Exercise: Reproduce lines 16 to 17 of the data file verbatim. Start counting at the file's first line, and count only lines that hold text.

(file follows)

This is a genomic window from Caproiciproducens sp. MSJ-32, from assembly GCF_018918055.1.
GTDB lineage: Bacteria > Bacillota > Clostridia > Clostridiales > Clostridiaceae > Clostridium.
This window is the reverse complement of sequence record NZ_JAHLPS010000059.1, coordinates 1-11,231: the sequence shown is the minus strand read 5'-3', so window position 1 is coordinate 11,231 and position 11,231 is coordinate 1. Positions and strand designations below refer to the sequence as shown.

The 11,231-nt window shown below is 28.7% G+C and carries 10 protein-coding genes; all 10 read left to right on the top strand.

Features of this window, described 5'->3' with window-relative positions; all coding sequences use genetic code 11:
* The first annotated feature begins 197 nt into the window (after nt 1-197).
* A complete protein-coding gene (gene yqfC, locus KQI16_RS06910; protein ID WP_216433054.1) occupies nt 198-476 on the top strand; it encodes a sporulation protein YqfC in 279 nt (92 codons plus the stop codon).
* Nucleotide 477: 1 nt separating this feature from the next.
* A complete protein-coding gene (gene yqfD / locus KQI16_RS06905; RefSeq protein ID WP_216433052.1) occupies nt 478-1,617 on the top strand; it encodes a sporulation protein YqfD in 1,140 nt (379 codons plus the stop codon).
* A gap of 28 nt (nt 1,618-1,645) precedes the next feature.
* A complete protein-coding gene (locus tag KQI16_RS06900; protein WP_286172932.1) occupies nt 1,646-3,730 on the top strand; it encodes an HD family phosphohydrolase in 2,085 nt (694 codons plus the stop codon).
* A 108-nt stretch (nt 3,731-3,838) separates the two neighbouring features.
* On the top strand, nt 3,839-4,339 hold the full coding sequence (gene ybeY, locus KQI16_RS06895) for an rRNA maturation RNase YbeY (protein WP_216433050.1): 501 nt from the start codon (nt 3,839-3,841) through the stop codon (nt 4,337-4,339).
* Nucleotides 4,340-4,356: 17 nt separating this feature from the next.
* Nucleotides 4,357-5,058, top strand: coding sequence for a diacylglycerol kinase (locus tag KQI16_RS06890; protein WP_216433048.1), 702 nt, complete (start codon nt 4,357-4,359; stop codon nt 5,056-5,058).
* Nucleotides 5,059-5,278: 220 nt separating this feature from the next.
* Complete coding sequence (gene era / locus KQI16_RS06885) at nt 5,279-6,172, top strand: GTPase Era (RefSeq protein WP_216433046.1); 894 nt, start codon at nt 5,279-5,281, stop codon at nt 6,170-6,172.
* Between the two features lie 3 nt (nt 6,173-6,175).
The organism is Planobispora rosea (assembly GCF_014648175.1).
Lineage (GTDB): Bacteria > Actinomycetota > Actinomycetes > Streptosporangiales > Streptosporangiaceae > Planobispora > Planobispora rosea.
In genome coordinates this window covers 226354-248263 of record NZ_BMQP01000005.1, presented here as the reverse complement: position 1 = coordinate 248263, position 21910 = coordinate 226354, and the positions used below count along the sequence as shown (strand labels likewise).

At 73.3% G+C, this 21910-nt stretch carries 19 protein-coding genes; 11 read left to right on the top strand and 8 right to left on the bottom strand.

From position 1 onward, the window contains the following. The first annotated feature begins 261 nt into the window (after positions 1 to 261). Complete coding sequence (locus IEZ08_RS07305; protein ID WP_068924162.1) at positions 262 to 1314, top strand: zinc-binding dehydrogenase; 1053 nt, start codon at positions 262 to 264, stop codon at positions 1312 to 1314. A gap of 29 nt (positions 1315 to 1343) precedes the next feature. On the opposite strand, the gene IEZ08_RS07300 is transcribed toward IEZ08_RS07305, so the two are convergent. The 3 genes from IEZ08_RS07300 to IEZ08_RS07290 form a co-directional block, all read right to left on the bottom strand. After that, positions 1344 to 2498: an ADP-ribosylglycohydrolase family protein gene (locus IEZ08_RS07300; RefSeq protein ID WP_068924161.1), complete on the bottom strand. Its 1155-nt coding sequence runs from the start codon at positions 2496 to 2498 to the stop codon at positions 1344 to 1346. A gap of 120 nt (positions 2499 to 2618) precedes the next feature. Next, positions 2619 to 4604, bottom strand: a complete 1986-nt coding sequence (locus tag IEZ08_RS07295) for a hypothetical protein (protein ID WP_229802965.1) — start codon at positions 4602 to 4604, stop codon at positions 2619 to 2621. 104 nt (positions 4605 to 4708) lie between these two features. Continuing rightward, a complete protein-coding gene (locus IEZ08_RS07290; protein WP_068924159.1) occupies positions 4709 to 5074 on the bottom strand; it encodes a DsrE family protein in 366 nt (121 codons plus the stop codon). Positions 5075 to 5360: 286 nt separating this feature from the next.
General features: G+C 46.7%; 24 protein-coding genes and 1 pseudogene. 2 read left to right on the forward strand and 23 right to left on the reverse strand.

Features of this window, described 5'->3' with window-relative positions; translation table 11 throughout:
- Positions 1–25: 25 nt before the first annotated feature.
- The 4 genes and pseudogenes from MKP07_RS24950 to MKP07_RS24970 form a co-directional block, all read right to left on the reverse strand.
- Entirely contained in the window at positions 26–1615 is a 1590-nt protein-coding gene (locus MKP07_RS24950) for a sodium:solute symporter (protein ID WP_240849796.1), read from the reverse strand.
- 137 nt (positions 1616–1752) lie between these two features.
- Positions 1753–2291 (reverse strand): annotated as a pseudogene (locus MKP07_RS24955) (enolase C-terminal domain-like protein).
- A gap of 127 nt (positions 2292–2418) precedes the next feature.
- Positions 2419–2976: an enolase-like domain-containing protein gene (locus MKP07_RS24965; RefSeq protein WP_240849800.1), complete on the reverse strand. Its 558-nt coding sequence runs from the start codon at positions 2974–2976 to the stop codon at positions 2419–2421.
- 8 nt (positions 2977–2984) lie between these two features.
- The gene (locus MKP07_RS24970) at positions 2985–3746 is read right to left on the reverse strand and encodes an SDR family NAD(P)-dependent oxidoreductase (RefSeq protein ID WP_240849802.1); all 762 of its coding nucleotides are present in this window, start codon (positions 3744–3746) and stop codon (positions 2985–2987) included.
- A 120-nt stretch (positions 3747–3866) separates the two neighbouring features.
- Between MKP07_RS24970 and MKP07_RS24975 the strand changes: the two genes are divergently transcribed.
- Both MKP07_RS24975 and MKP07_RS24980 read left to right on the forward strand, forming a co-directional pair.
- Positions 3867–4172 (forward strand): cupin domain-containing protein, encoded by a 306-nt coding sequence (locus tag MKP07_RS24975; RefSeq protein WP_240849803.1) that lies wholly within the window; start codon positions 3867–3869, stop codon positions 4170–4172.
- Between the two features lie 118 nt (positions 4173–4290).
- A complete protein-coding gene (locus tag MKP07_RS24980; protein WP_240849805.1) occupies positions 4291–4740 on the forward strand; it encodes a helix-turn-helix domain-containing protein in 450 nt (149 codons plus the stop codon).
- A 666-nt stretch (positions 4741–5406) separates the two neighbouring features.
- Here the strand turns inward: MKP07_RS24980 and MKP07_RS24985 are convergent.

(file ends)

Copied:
* Nucleotides 5,059-5,278: 220 nt separating this feature from the next.
* Complete coding sequence (gene era / locus KQI16_RS06885) at nt 5,279-6,172, top strand: GTPase Era (RefSeq protein WP_216433046.1); 894 nt, start codon at nt 5,279-5,281, stop codon at nt 6,170-6,172.